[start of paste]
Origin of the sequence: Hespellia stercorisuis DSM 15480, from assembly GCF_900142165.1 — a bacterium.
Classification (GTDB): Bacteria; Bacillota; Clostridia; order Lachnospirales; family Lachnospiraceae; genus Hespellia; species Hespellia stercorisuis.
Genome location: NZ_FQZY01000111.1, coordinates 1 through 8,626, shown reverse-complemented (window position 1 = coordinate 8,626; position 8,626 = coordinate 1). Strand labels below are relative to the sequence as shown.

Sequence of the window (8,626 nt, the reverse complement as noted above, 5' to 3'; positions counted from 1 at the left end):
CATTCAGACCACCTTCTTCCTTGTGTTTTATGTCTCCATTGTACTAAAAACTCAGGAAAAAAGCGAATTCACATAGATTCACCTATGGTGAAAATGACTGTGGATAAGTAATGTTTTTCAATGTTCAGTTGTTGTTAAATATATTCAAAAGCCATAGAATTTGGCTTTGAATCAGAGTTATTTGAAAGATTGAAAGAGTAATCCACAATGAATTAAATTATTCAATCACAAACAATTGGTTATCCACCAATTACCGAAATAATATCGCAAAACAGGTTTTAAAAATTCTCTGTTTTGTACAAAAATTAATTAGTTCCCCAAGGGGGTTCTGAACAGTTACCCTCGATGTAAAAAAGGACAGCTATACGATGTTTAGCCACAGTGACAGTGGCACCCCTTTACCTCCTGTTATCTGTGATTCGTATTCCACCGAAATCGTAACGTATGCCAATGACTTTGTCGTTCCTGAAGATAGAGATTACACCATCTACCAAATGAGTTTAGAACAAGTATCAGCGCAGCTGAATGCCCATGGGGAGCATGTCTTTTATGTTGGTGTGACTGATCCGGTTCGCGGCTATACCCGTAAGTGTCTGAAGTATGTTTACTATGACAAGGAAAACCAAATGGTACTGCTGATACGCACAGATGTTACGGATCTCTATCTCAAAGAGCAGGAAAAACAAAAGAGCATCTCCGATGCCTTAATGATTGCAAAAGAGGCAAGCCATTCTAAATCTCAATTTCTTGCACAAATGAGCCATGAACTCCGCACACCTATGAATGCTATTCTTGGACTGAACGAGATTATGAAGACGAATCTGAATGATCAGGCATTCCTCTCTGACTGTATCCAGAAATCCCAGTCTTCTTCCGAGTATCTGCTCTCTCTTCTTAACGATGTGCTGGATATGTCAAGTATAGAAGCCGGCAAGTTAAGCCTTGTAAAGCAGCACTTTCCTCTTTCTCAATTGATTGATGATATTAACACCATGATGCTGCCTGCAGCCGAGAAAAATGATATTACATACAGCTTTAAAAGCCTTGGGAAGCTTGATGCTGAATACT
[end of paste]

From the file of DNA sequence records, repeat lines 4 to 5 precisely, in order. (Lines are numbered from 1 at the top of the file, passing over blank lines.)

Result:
Sequence of the window (8,626 nt, the reverse complement as noted above, 5' to 3'; positions counted from 1 at the left end):
CATTCAGACCACCTTCTTCCTTGTGTTTTATGTCTCCATTGTACTAAAAACTCAGGAAAAAAGCGAATTCACATAGATTCACCTATGGTGAAAATGACTGTGGATAAGTAATGTTTTTCAATGTTCAGTTGTTGTTAAATATATTCAAAAGCCATAGAATTTGGCTTTGAATCAGAGTTATTTGAAAGATTGAAAGAGTAATCCACAATGAATTAAATTATTCAATCACAAACAATTGGTTATCCACCAATTACCGAAATAATATCGCAAAACAGGTTTTAAAAATTCTCTGTTTTGTACAAAAATTAATTAGTTCCCCAAGGGGGTTCTGAACAGTTACCCTCGATGTAAAAAAGGACAGCTATACGATGTTTAGCCACAGTGACAGTGGCACCCCTTTACCTCCTGTTATCTGTGATTCGTATTCCACCGAAATCGTAACGTATGCCAATGACTTTGTCGTTCCTGAAGATAGAGATTACACCATCTACCAAATGAGTTTAGAACAAGTATCAGCGCAGCTGAATGCCCATGGGGAGCATGTCTTTTATGTTGGTGTGACTGATCCGGTTCGCGGCTATACCCGTAAGTGTCTGAAGTATGTTTACTATGACAAGGAAAACCAAATGGTACTGCTGATACGCACAGATGTTACGGATCTCTATCTCAAAGAGCAGGAAAAACAAAAGAGCATCTCCGATGCCTTAATGATTGCAAAAGAGGCAAGCCATTCTAAATCTCAATTTCTTGCACAAATGAGCCATGAACTCCGCACACCTATGAATGCTATTCTTGGACTGAACGAGATTATGAAGACGAATCTGAATGATCAGGCATTCCTCTCTGACTGTATCCAGAAATCCCAGTCTTCTTCCGAGTATCTGCTCTCTCTTCTTAACGATGTGCTGGATATGTCAAGTATAGAAGCCGGCAAGTTAAGCCTTGTAAAGCAGCACTTTCCTCTTTCTCAATTGATTGATGATATTAACACCATGATGCTGCCTGCAGCCGAGAAAAATGATATTACATACAGCTTTAAAAGCCTTGGGAAGCTTGATGCTGAATACT